Elizabeth Sellars

Elizabeth Sellars (born 6 May 1923[1]) is a Scottish actress.

Elizabeth Sellars
Born (1923-05-06) 6 May 1923
Glasgow, Lanarkshire, Scotland
Alma materRoyal Academy of Dramatic Art
Years active1949–1990
Francis Austin Henley
(m. 1960; died 2009)


Sellars was born in Glasgow, Scotland.[1] She appeared on the stage from the age of 15, and trained at the Royal Academy of Dramatic Art.[2] She also studied law for five years in England.[3]

She made her first London appearance in 1946 in The Brothers Karamazov, and later appeared with the Royal Shakespeare Company as Elizabeth in Richard III, Helen in Troilus and Cressida, Gertrude in Hamlet and Hermione in The Winter's Tale.

Sellars entered films in 1949 with Floodtide.[2] She appeared in a string of British films in the 1950s and 1960s, and also a few Hollywood films, usually in secondary roles, including The Barefoot Contessa (1954), Désirée (1954), Prince of Players (1955), The Day They Robbed the Bank of England (1960), 55 Days at Peking (1963) and The Chalk Garden (1964). She was the main female lead in a number of films, including The Long Memory (1953), The Last Man to Hang? (1956), Never Let Go (1960) and The Webster Boy (1962). She has also appeared frequently on television, most notably in A Voyage Round My Father (1982) with Laurence Olivier.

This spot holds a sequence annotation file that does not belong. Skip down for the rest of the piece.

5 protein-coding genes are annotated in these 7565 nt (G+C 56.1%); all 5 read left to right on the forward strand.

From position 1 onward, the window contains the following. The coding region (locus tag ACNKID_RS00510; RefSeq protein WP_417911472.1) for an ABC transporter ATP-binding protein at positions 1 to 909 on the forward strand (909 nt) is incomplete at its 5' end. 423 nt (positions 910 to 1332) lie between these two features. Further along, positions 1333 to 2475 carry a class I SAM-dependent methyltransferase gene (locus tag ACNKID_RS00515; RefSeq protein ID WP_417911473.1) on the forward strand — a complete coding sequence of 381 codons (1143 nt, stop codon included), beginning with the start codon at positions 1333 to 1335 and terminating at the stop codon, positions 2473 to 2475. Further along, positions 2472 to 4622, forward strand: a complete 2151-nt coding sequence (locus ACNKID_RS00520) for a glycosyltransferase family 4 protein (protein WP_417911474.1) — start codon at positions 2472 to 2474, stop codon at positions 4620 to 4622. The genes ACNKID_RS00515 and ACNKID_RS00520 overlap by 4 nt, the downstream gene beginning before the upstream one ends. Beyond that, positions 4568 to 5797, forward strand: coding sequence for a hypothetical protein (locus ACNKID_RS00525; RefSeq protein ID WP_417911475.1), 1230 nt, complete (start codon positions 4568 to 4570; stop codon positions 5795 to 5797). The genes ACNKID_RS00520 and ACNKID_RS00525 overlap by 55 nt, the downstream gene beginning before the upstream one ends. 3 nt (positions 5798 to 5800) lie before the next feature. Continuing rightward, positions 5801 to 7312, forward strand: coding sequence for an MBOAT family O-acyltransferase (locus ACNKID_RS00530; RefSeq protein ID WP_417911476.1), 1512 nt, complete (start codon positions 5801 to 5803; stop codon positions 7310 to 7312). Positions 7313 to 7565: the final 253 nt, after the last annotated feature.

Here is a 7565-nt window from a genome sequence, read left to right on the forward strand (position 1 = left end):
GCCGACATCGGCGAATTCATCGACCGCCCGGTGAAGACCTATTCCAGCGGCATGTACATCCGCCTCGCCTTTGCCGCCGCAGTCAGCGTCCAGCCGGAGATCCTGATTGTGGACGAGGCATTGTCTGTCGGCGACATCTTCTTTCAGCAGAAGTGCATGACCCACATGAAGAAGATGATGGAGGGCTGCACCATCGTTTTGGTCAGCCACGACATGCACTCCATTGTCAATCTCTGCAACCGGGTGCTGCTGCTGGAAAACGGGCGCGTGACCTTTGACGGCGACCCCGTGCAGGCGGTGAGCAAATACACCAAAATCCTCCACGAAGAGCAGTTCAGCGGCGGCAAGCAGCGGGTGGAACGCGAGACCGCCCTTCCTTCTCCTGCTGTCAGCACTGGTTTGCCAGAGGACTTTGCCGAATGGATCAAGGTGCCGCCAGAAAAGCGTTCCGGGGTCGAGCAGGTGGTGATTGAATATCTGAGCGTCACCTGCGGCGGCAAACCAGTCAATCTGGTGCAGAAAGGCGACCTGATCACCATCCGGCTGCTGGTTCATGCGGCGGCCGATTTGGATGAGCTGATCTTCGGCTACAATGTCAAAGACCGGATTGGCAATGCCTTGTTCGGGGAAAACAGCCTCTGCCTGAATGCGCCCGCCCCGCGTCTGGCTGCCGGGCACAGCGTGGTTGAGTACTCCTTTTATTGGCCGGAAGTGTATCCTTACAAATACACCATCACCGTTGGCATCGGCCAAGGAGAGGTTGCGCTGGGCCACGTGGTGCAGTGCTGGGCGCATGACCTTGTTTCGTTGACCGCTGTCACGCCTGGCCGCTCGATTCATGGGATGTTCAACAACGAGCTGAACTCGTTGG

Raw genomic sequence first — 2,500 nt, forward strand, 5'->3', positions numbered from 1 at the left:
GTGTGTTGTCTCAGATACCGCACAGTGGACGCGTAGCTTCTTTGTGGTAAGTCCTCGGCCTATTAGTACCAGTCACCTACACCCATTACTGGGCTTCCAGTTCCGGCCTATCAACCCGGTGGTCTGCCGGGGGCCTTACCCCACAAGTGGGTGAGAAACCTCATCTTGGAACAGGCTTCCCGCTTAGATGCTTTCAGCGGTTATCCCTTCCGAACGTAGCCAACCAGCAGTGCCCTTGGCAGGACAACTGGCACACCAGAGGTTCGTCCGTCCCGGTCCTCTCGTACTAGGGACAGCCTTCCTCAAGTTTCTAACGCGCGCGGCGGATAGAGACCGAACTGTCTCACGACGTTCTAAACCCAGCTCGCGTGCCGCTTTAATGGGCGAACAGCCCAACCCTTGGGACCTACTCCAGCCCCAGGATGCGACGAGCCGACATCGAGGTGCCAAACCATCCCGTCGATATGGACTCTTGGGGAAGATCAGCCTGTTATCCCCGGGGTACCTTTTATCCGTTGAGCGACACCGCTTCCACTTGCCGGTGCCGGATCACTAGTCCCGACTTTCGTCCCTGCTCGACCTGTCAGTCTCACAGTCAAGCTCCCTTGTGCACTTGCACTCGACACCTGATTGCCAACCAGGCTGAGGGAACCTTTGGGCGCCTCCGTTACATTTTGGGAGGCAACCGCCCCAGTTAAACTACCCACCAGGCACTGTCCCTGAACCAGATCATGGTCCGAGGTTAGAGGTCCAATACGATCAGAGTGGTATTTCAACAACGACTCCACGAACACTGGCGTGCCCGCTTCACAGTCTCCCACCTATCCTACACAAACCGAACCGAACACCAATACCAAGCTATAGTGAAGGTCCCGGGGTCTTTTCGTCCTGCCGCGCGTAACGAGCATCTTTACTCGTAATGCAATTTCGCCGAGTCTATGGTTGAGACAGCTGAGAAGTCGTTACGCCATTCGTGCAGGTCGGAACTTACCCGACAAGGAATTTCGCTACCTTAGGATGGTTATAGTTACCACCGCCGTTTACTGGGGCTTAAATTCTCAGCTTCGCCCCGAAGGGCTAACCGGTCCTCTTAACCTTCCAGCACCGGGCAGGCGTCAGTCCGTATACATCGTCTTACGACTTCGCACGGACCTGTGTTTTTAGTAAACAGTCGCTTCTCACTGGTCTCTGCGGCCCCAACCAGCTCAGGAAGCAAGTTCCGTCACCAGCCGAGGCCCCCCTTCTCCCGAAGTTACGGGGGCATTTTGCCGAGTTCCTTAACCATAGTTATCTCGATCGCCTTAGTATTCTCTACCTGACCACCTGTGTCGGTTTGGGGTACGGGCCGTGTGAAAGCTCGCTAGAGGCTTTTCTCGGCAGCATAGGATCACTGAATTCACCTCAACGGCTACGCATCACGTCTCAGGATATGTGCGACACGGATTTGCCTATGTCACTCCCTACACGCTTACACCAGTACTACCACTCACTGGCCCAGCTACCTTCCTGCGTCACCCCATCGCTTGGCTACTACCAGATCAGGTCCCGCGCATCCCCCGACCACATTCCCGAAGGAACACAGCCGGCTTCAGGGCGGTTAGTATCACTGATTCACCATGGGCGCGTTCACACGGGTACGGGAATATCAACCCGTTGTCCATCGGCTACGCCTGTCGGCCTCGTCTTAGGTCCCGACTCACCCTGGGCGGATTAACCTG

Personal life

On 8 September 1960, Sellars married Francis Austin Henley in Stow-on-the-Wold, England. They remained together until his death on 31 January 2009.[4]

Partial filmography


  1. "Elizabeth Sellars". BFI. Retrieved 29 October 2019.)
  2. Cornel, Jean (24 August 1957). "Talent Is Still With Us". Tucson Daily Citizen. Arizona, Tucson. p. 27. Retrieved 12 October 2017 via Newspapers.com.
  3. Roe, Dorothy (9 November 1958). "Actress Elizabeth Sellars Studies Law Between Performances". Lubbock Avalanche-Journal. Texas, Lubbock. Associated Press. p. 64. Retrieved 12 October 2017 via Newspapers.com.
  4. "Elizabeth Sellars Wed". The Kansas City Times. Missouri, Kansas City. Associated Press. 9 September 1960. p. 12. Retrieved 12 October 2017 via Newspapers.com.

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